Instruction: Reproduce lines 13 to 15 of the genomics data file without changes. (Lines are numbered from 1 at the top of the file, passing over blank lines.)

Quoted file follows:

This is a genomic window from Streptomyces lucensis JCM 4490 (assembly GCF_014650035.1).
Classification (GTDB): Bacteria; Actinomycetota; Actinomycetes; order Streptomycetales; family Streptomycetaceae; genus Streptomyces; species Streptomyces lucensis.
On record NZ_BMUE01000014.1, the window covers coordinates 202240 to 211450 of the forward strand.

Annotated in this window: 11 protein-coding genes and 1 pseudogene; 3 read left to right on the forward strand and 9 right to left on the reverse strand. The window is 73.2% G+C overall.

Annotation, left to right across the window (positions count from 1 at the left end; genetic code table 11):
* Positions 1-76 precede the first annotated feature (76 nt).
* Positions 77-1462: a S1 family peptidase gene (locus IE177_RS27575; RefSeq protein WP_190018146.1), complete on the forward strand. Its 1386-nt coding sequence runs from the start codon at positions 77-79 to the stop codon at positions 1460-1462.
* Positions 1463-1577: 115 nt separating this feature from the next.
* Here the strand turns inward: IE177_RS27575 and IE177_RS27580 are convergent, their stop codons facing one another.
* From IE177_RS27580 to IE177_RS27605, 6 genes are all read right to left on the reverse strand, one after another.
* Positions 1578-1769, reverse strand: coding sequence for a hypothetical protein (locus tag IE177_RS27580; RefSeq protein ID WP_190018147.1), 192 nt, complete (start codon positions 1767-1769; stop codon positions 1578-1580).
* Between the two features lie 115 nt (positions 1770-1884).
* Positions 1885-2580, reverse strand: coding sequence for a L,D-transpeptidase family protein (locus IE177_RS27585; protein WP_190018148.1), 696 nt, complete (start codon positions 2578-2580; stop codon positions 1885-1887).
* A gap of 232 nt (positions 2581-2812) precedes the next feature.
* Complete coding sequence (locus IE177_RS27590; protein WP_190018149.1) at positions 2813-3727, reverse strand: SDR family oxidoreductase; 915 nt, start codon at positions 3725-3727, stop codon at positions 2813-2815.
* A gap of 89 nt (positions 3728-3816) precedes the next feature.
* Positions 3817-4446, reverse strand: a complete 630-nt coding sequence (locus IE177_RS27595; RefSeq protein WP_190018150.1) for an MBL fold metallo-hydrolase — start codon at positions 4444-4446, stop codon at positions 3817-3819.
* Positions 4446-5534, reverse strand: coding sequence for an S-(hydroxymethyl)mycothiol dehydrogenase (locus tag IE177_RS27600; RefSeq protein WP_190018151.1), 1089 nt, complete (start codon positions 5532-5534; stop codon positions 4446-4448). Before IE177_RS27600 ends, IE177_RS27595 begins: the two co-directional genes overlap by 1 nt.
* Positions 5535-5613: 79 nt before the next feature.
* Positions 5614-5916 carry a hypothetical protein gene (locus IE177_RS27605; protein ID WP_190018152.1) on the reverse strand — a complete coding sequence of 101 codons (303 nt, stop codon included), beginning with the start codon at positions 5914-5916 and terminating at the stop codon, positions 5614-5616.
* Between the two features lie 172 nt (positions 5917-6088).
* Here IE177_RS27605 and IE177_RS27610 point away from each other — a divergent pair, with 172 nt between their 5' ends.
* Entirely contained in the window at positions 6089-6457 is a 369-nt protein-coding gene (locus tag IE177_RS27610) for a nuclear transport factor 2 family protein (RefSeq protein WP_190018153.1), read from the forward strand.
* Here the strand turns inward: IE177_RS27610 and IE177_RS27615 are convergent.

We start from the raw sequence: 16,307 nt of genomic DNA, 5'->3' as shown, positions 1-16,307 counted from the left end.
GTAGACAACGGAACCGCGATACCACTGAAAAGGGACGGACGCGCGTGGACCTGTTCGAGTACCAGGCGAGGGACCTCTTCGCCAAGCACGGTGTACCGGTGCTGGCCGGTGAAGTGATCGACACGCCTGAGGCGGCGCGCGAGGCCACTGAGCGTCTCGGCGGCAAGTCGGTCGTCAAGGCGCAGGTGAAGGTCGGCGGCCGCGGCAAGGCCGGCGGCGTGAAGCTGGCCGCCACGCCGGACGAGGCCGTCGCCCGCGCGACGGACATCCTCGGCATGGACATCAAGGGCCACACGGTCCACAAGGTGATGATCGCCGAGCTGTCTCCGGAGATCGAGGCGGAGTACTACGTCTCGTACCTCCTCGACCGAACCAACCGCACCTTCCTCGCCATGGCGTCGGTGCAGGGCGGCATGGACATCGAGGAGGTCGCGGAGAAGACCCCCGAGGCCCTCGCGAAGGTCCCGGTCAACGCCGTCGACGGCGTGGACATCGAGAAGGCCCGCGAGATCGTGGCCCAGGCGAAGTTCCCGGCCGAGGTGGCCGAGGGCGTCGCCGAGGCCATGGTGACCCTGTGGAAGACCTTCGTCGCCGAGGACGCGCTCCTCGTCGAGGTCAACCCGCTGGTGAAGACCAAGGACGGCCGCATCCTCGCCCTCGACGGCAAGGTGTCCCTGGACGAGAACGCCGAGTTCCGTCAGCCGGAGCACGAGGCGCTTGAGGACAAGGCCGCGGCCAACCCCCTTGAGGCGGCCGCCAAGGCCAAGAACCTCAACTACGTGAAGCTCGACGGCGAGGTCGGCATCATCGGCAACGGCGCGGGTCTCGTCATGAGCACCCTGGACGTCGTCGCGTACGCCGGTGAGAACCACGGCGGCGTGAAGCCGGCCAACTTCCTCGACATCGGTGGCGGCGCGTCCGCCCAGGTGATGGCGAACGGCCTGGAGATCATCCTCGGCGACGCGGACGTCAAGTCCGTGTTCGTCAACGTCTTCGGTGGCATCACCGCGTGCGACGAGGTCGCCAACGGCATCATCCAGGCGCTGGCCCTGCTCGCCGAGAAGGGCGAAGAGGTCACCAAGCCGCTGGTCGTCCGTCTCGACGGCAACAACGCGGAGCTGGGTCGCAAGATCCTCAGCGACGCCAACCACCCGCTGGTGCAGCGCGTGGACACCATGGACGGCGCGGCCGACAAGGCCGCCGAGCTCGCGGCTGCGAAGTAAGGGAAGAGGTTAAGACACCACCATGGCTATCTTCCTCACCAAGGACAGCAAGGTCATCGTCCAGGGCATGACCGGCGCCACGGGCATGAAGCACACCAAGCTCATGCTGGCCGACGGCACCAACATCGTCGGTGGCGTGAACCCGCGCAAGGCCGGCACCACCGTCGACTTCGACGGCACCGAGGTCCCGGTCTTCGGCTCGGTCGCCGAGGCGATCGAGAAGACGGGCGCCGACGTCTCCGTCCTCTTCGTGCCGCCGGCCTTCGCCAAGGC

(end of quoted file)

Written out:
* Positions 1885-2580, reverse strand: coding sequence for a L,D-transpeptidase family protein (locus IE177_RS27585; protein WP_190018148.1), 696 nt, complete (start codon positions 2578-2580; stop codon positions 1885-1887).
* A gap of 232 nt (positions 2581-2812) precedes the next feature.
* Complete coding sequence (locus IE177_RS27590; protein WP_190018149.1) at positions 2813-3727, reverse strand: SDR family oxidoreductase; 915 nt, start codon at positions 3725-3727, stop codon at positions 2813-2815.